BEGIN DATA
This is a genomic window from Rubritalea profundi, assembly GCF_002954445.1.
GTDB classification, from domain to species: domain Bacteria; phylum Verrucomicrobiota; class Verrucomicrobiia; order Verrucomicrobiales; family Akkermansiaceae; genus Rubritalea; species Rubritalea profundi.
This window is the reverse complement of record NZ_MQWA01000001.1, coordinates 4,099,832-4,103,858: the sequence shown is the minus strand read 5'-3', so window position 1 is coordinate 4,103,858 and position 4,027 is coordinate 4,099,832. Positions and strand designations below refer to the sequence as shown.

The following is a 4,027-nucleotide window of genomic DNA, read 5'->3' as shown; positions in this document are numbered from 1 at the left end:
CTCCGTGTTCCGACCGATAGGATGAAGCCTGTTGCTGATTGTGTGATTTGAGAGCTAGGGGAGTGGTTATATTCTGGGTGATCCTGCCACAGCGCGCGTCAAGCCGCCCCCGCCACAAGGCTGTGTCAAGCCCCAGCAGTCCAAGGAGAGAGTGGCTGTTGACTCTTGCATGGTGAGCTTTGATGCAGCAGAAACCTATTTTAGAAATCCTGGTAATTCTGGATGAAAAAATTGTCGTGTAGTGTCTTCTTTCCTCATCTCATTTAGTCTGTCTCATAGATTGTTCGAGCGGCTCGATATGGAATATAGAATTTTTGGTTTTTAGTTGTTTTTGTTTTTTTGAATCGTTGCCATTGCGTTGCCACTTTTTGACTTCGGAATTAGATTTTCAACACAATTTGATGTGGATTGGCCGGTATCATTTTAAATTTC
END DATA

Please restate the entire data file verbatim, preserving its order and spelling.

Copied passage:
This is a genomic window from Rubritalea profundi, assembly GCF_002954445.1.
GTDB classification, from domain to species: domain Bacteria; phylum Verrucomicrobiota; class Verrucomicrobiia; order Verrucomicrobiales; family Akkermansiaceae; genus Rubritalea; species Rubritalea profundi.
This window is the reverse complement of record NZ_MQWA01000001.1, coordinates 4,099,832-4,103,858: the sequence shown is the minus strand read 5'-3', so window position 1 is coordinate 4,103,858 and position 4,027 is coordinate 4,099,832. Positions and strand designations below refer to the sequence as shown.

The following is a 4,027-nucleotide window of genomic DNA, read 5'->3' as shown; positions in this document are numbered from 1 at the left end:
CTCCGTGTTCCGACCGATAGGATGAAGCCTGTTGCTGATTGTGTGATTTGAGAGCTAGGGGAGTGGTTATATTCTGGGTGATCCTGCCACAGCGCGCGTCAAGCCGCCCCCGCCACAAGGCTGTGTCAAGCCCCAGCAGTCCAAGGAGAGAGTGGCTGTTGACTCTTGCATGGTGAGCTTTGATGCAGCAGAAACCTATTTTAGAAATCCTGGTAATTCTGGATGAAAAAATTGTCGTGTAGTGTCTTCTTTCCTCATCTCATTTAGTCTGTCTCATAGATTGTTCGAGCGGCTCGATATGGAATATAGAATTTTTGGTTTTTAGTTGTTTTTGTTTTTTTGAATCGTTGCCATTGCGTTGCCACTTTTTGACTTCGGAATTAGATTTTCAACACAATTTGATGTGGATTGGCCGGTATCATTTTAAATTTC